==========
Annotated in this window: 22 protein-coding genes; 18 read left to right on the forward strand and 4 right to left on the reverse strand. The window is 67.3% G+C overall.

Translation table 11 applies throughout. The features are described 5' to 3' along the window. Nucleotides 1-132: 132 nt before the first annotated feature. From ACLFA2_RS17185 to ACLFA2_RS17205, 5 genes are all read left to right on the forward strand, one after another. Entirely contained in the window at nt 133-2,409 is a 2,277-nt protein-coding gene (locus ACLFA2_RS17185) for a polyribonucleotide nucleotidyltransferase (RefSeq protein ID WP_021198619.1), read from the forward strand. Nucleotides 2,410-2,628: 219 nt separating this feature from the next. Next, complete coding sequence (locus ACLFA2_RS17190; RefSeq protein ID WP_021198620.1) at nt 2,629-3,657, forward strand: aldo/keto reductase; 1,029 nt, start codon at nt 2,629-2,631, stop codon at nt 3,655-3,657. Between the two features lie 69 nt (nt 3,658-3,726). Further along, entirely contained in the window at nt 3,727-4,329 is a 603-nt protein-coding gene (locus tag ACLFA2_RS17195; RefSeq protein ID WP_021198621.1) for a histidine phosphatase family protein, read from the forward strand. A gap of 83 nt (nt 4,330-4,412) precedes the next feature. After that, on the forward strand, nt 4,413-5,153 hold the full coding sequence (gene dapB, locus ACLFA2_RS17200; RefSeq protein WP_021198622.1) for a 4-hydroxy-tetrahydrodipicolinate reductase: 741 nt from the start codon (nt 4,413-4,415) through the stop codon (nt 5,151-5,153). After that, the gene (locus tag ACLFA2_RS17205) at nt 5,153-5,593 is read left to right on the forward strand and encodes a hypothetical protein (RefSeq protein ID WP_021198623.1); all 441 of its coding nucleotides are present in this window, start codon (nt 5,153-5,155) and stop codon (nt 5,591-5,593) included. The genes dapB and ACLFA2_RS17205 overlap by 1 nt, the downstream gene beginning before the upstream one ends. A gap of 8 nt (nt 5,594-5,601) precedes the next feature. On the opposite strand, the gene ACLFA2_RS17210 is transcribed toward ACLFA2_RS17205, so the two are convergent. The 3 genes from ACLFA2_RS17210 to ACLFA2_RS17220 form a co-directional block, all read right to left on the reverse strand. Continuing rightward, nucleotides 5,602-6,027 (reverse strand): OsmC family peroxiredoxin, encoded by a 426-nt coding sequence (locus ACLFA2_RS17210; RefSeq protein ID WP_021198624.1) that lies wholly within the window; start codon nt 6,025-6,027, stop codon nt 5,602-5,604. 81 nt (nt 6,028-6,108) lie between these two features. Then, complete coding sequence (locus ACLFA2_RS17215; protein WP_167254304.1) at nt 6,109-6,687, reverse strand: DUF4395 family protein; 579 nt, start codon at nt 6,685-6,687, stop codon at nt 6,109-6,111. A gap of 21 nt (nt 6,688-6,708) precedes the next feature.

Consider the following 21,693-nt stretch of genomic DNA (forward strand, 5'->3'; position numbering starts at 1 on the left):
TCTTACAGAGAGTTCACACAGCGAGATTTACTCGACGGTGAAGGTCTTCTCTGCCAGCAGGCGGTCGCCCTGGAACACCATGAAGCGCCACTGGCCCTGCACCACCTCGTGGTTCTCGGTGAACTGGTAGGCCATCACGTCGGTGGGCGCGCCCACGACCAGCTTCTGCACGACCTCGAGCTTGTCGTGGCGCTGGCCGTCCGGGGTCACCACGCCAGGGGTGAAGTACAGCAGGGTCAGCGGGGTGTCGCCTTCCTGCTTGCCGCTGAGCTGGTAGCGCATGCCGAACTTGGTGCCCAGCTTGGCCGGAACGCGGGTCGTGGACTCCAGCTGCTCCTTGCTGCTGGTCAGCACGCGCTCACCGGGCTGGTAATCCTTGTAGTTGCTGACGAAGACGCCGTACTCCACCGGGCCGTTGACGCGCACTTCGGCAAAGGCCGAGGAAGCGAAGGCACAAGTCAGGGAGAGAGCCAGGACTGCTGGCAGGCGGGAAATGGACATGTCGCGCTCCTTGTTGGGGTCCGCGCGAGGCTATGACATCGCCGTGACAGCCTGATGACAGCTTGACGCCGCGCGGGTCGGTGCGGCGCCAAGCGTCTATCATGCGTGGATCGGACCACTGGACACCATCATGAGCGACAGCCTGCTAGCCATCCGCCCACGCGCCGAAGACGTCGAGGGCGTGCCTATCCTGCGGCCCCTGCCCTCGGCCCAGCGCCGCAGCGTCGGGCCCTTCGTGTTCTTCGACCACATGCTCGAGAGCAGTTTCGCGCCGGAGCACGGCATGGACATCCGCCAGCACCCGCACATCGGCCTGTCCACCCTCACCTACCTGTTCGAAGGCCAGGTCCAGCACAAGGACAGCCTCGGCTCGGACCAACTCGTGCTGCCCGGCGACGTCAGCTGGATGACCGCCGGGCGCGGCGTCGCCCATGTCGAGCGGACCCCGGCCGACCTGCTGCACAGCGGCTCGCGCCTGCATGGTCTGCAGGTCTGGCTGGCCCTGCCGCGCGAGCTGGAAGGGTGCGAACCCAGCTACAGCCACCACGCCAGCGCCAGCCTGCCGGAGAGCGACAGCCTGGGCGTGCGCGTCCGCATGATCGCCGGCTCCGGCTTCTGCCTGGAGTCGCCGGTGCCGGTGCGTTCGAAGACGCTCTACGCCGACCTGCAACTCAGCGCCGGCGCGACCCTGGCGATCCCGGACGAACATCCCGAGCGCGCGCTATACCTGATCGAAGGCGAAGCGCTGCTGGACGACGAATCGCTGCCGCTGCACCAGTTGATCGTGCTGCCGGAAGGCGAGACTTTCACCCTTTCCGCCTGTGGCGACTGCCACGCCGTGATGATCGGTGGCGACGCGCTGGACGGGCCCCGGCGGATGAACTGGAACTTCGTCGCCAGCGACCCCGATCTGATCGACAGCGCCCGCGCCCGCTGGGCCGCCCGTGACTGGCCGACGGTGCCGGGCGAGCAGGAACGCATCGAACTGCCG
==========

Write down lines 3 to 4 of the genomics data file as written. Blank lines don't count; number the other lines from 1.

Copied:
Consider the following 21,693-nt stretch of genomic DNA (forward strand, 5'->3'; position numbering starts at 1 on the left):
TCTTACAGAGAGTTCACACAGCGAGATTTACTCGACGGTGAAGGTCTTCTCTGCCAGCAGGCGGTCGCCCTGGAACACCATGAAGCGCCACTGGCCCTGCACCACCTCGTGGTTCTCGGTGAACTGGTAGGCCATCACGTCGGTGGGCGCGCCCACGACCAGCTTCTGCACGACCTCGAGCTTGTCGTGGCGCTGGCCGTCCGGGGTCACCACGCCAGGGGTGAAGTACAGCAGGGTCAGCGGGGTGTCGCCTTCCTGCTTGCCGCTGAGCTGGTAGCGCATGCCGAACTTGGTGCCCAGCTTGGCCGGAACGCGGGTCGTGGACTCCAGCTGCTCCTTGCTGCTGGTCAGCACGCGCTCACCGGGCTGGTAATCCTTGTAGTTGCTGACGAAGACGCCGTACTCCACCGGGCCGTTGACGCGCACTTCGGCAAAGGCCGAGGAAGCGAAGGCACAAGTCAGGGAGAGAGCCAGGACTGCTGGCAGGCGGGAAATGGACATGTCGCGCTCCTTGTTGGGGTCCGCGCGAGGCTATGACATCGCCGTGACAGCCTGATGACAGCTTGACGCCGCGCGGGTCGGTGCGGCGCCAAGCGTCTATCATGCGTGGATCGGACCACTGGACACCATCATGAGCGACAGCCTGCTAGCCATCCGCCCACGCGCCGAAGACGTCGAGGGCGTGCCTATCCTGCGGCCCCTGCCCTCGGCCCAGCGCCGCAGCGTCGGGCCCTTCGTGTTCTTCGACCACATGCTCGAGAGCAGTTTCGCGCCGGAGCACGGCATGGACATCCGCCAGCACCCGCACATCGGCCTGTCCACCCTCACCTACCTGTTCGAAGGCCAGGTCCAGCACAAGGACAGCCTCGGCTCGGACCAACTCGTGCTGCCCGGCGACGTCAGCTGGATGACCGCCGGGCGCGGCGTCGCCCATGTCGAGCGGACCCCGGCCGACCTGCTGCACAGCGGCTCGCGCCTGCATGGTCTGCAGGTCTGGCTGGCCCTGCCGCGCGAGCTGGAAGGGTGCGAACCCAGCTACAGCCACCACGCCAGCGCCAGCCTGCCGGAGAGCGACAGCCTGGGCGTGCGCGTCCGCATGATCGCCGGCTCCGGCTTCTGCCTGGAGTCGCCGGTGCCGGTGCGTTCGAAGACGCTCTACGCCGACCTGCAACTCAGCGCCGGCGCGACCCTGGCGATCCCGGACGAACATCCCGAGCGCGCGCTATACCTGATCGAAGGCGAAGCGCTGCTGGACGACGAATCGCTGCCGCTGCACCAGTTGATCGTGCTGCCGGAAGGCGAGACTTTCACCCTTTCCGCCTGTGGCGACTGCCACGCCGTGATGATCGGTGGCGACGCGCTGGACGGGCCCCGGCGGATGAACTGGAACTTCGTCGCCAGCGACCCCGATCTGATCGACAGCGCCCGCGCCCGCTGGGCCGCCCGTGACTGGCCGACGGTGCCGGGCGAGCAGGAACGCATCGAACTGCCG